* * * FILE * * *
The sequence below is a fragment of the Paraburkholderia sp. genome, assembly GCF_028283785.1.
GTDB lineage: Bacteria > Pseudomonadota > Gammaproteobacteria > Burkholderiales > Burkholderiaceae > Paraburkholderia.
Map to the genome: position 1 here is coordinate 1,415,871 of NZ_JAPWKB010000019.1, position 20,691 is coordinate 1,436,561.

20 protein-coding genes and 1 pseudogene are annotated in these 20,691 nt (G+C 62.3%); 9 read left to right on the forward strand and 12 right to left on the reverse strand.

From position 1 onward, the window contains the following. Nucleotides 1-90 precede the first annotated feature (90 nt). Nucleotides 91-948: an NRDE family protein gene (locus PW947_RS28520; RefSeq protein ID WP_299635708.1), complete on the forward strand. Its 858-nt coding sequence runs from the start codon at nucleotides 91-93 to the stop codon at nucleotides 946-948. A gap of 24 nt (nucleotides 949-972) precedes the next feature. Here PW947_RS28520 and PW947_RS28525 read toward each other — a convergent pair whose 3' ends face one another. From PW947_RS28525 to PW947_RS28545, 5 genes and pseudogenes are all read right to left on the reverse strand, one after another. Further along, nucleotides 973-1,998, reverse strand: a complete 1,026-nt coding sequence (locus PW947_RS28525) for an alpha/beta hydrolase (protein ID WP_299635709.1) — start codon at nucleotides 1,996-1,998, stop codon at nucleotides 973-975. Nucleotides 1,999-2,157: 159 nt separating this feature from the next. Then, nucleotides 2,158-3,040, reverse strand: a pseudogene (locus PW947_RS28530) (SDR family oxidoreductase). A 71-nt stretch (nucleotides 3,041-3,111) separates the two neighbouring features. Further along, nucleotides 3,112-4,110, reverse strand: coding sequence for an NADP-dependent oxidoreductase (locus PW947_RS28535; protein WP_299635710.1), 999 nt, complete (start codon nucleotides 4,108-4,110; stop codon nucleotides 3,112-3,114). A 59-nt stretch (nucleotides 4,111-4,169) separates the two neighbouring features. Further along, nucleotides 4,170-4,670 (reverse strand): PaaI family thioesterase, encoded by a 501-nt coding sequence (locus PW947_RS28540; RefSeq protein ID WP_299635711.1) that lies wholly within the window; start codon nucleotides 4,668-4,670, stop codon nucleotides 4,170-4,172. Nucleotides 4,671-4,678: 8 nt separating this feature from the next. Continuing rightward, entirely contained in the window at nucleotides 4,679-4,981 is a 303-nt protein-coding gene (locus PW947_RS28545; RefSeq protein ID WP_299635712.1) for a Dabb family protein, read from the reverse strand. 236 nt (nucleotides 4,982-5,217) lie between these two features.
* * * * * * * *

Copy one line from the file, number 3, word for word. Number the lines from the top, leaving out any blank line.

Map to the genome: position 1 here is coordinate 1,415,871 of NZ_JAPWKB010000019.1, position 20,691 is coordinate 1,436,561.